shot down

Boys & Girls Clubs unlikely to open soon in Memphis schools as SCS funding plan collapses

PHOTO: Boys & Girls Club
The Boys & Girls Club provides after-school programs for children and teens.

If there’s a downside to the improved financial condition of Shelby County Schools, it’s the challenge of getting additional funding for a new initiative, even if everyone agrees it’s a good idea.

That scenario played out this week as some county commissioners balked at a request for an extra $1.6 million to open Boys & Girls Clubs inside of three Memphis schools.

The decision was close, just one vote shy of approval, demonstrating the tension among commissioners wrestling over how to invest in a community with big needs, limited resources and a desire to keep property taxes in check.

In many ways, the proposal to open school-based clubs felt like a slam-dunk. Boys & Girls Clubs have programming. The district has empty space. Neighborhoods near schools have young people in need of enriching afterschool activities.

“We talk everyday about crime, and this is a safe haven,” Chairman Melvin Burgess told his fellow commissioners on Monday in arguing for the investment. “What people don’t know is that an afterschool program is a place for kids to go instead of an empty home.”

But even as the district’s $985 million spending plan sailed through the board, several commissioners questioned the need for anything extra.

“I really support Shelby County Schools spending their own money to do it,” said Commissioner David Reaves. “They have $80 million sitting in a savings account, and we gave them a huge bump last year. Here’s the reality: I was on the school board and I know how it works. They need to spend their own money.”

The decision kicks the proposal back to district leaders, who have been in talks for months with Boys & Girls Club of Greater Memphis.

A district spokeswoman said Wednesday that Shelby County Schools has no plans to fund the initiative at this time.

Keith Blanchard, the president and CEO of the Boys & Girls Clubs, agreed that it’s now unlikely for new clubs to open inside of Dunbar Elementary, Riverview School and Craigmont High by 2018.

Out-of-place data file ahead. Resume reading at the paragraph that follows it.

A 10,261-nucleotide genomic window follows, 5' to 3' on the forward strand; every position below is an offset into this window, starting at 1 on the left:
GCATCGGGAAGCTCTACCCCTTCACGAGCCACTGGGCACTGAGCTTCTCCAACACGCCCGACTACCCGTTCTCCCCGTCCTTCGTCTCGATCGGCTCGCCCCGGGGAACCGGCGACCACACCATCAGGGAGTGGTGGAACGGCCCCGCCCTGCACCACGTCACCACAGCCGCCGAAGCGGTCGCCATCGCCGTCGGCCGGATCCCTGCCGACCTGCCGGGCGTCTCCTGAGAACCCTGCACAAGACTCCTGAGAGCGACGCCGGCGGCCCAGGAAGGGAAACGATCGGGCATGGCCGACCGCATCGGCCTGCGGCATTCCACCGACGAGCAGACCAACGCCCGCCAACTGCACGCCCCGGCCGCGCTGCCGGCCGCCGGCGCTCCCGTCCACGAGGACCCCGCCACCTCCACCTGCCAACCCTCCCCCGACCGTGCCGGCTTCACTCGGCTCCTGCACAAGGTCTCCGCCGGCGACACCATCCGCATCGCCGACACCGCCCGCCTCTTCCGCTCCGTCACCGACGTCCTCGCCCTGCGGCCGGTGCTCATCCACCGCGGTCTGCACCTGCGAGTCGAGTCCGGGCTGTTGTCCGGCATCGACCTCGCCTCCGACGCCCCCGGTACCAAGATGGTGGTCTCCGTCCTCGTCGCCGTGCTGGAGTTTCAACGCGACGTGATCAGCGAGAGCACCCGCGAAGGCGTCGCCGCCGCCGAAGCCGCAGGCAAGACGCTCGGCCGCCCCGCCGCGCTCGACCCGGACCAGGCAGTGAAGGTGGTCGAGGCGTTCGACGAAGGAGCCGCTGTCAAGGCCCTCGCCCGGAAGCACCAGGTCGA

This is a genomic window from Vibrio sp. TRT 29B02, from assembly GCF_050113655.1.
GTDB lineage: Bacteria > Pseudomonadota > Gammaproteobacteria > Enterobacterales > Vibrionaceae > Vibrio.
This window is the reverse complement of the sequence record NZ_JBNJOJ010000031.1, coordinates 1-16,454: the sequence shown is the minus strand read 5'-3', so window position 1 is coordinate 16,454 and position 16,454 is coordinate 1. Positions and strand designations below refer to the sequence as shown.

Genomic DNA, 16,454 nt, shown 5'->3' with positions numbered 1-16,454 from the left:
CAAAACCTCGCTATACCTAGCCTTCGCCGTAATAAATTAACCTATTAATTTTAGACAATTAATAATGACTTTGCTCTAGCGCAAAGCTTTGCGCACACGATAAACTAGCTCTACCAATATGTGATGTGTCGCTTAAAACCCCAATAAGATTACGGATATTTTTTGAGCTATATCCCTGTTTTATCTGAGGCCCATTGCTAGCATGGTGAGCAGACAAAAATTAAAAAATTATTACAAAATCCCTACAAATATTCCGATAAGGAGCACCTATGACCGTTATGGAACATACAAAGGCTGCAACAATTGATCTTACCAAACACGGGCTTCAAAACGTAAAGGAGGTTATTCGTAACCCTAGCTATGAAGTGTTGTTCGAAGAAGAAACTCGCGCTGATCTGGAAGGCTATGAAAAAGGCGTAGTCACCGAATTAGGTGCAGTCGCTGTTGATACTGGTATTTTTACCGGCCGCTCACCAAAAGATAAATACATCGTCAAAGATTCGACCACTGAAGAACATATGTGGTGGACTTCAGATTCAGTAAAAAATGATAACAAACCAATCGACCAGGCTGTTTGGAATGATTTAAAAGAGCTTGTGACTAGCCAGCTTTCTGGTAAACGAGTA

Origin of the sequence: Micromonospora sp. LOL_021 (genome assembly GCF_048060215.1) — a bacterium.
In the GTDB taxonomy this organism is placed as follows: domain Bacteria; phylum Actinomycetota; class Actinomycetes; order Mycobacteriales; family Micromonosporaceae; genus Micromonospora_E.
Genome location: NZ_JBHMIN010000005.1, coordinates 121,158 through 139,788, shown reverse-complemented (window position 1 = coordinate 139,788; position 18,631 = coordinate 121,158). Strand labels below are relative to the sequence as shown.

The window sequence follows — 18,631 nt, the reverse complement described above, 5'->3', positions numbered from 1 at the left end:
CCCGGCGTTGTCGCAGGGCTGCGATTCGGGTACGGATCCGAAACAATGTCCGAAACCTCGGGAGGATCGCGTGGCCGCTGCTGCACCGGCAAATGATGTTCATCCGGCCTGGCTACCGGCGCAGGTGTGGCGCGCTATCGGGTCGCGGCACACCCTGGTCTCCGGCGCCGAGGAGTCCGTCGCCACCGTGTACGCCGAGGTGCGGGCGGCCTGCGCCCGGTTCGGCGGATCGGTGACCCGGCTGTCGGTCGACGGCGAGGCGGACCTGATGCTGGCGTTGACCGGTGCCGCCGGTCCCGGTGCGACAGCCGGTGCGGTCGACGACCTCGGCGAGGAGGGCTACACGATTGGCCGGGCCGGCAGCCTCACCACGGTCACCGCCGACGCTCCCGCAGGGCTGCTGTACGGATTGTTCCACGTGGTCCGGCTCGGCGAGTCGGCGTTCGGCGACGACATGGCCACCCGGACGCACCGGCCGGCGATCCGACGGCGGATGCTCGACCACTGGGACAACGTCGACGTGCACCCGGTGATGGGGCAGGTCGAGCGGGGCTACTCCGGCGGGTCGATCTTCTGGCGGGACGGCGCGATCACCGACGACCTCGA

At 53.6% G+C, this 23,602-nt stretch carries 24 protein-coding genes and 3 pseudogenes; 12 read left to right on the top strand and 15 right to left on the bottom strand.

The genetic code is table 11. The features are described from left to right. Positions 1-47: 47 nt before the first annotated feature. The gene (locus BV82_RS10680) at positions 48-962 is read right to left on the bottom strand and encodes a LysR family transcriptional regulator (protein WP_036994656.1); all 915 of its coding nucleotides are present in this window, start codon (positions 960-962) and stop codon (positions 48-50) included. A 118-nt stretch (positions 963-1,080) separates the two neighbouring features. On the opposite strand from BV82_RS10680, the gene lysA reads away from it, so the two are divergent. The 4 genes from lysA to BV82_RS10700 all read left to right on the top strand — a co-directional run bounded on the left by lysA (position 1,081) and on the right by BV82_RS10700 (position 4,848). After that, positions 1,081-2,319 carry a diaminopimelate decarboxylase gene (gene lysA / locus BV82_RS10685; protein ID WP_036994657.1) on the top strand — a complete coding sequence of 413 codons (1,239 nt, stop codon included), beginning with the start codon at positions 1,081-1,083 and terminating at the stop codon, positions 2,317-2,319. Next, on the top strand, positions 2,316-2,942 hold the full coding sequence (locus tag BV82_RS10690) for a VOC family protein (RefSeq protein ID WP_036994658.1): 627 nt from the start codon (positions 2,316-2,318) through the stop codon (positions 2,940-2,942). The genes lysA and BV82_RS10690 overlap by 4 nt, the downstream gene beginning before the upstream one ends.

“This process has drug out so long, we don’t know what next steps will be yet,” he said. “If we can secure funding at this point, maybe we start in just one school in the fall. Maybe we try again next year. We’re not giving up.”

Shelby County Schools began its 2017-18 budget season without a shortfall for the first time in years, allowing the district next year to provide teacher raises, hire new guidance counselors and behavior specialists, and make new investments in struggling schools.

But Superintendent Dorsey Hopson says the school system still doesn’t have enough money to propel students to academic success in a community challenged by high poverty and mobility.

Such concerns are among the reasons that school-based investments in Boys & Girls Clubs made all the more sense, according to the idea’s backers.

“(The commission vote) was really disappointing,” said Blanchard. “We thought we had the votes going in. I think it was most disappointing for the students who were there, and for them to have to listen to the reasons why this didn’t pass.”

Following the money

Tennessee school systems are getting the money they’re promised — more or less, state comptroller reports

A comprehensive review of funding for Tennessee schools found that almost every district received either too much or too little money this year based on the state’s formula for educating its children.

But in a budget of $4.5 billion for K-12 schools, the mistaken allocations were relatively small, and the review ostensibly verified that districts are receiving roughly what they’re supposed to under Tennessee’s Basic Education Program, or BEP.

The state comptroller’s report, released Thursday, said that allocations were slightly off for 141 out of 142 BEP-funded districts, based on the review by its Office of Research and Education Accountability. The discrepancies were mostly due to how districts reported their data on local funding capacity.

As a result, the state over-allocated almost $7 million and under-allocated almost $10 million. A spokeswoman said the Department of Education already has adjusted distributions accordingly.

This is the second year that the comptroller — charged with making sure that taxpayer money is used effectively and efficiently — has reviewed state spending on schools to make sure that allocations are in line with the BEP, a complex formula based on 45 components ranging from special education instruction to staff benefits and insurance.